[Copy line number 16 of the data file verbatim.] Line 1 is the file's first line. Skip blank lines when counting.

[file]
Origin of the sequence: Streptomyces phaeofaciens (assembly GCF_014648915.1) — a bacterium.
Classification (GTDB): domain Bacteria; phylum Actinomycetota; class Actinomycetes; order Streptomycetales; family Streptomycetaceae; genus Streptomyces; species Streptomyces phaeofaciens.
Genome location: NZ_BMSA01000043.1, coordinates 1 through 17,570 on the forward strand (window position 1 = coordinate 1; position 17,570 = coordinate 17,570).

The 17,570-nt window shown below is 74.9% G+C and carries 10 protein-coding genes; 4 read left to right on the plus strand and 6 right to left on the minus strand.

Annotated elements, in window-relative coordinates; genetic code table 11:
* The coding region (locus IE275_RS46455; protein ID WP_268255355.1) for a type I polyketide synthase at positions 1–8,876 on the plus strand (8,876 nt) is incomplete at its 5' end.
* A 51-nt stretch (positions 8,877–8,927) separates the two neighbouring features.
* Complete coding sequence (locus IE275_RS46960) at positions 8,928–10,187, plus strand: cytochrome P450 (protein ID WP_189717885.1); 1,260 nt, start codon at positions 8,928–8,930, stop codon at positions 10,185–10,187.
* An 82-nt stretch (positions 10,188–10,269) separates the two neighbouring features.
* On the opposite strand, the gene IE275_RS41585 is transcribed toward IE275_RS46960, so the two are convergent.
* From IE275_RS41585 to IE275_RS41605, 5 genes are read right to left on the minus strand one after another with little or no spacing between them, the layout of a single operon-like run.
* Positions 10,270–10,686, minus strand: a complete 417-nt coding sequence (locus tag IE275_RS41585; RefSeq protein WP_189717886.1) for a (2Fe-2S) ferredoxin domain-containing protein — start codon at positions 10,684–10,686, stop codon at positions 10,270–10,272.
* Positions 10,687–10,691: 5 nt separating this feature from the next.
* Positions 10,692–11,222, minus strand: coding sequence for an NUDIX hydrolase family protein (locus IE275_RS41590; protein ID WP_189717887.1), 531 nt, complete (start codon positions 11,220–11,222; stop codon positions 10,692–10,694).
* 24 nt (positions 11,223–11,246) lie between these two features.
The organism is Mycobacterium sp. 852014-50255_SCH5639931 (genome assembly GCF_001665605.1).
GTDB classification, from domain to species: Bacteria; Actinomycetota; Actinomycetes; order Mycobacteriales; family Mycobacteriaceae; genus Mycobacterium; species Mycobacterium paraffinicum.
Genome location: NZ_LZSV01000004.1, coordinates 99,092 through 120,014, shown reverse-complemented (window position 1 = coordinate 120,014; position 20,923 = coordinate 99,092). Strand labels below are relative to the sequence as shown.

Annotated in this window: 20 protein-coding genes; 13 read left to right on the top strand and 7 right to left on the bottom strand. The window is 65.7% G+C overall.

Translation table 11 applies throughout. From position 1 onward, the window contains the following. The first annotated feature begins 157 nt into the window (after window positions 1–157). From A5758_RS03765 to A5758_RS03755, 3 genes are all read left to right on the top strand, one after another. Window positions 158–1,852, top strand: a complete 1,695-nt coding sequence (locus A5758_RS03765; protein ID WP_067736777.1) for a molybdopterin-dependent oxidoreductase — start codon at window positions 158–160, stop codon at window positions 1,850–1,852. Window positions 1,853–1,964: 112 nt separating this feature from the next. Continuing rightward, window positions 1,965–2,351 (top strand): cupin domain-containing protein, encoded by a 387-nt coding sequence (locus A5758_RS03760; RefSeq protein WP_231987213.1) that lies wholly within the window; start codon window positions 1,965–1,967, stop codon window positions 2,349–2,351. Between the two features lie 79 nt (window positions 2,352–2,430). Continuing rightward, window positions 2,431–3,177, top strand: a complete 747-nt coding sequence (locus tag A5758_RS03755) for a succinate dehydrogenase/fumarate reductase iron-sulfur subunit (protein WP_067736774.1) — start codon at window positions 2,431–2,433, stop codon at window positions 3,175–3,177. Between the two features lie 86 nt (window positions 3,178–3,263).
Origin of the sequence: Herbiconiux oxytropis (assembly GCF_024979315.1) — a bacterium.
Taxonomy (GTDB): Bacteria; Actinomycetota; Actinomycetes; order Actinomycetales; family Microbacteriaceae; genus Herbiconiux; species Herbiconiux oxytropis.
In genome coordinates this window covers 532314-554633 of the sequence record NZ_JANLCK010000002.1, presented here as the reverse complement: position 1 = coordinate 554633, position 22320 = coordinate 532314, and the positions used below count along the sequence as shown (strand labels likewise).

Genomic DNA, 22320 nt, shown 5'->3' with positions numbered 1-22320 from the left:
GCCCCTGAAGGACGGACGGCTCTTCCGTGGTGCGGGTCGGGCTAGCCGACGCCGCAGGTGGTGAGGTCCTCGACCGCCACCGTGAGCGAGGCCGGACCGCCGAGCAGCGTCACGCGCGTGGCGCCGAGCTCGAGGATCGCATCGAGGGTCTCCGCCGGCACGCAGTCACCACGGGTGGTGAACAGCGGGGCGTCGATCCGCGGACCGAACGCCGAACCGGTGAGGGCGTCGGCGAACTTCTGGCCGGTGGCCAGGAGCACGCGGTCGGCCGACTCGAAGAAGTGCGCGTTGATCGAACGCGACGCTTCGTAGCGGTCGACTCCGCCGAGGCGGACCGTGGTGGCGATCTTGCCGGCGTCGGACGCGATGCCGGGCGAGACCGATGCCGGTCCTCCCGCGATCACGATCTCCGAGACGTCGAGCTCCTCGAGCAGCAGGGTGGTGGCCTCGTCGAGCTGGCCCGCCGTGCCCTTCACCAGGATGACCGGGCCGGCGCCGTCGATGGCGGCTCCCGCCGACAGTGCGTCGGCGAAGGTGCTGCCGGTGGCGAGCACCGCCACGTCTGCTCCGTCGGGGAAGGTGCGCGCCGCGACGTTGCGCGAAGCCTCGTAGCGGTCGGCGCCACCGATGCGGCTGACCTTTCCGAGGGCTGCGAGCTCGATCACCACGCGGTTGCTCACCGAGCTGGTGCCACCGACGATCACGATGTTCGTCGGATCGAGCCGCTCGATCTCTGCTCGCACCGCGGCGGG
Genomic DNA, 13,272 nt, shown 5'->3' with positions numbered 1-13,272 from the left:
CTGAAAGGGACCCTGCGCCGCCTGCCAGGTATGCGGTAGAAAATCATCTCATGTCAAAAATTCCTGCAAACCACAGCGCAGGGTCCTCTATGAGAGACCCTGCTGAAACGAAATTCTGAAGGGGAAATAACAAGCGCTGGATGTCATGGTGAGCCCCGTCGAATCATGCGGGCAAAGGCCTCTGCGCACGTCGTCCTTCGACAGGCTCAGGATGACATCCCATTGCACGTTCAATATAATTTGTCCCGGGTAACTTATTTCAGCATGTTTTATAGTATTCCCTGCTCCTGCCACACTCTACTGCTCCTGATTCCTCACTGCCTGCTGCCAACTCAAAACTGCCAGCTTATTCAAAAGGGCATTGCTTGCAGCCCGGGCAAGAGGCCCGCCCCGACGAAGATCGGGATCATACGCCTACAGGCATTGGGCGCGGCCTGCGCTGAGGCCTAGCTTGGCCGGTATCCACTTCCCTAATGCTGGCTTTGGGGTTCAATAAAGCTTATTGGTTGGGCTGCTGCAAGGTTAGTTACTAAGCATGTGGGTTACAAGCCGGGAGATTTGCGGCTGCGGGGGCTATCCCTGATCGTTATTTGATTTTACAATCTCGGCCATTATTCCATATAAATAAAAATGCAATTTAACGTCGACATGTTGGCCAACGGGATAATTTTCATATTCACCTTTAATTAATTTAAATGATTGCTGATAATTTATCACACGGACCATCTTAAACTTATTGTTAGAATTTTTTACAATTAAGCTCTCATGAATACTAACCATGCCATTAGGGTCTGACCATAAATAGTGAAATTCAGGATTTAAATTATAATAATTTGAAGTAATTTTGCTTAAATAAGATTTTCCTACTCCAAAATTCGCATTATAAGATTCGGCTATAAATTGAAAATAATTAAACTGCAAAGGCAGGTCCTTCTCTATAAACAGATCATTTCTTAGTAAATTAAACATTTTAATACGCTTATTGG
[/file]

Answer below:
The organism is Mycobacterium sp. 852014-50255_SCH5639931 (genome assembly GCF_001665605.1).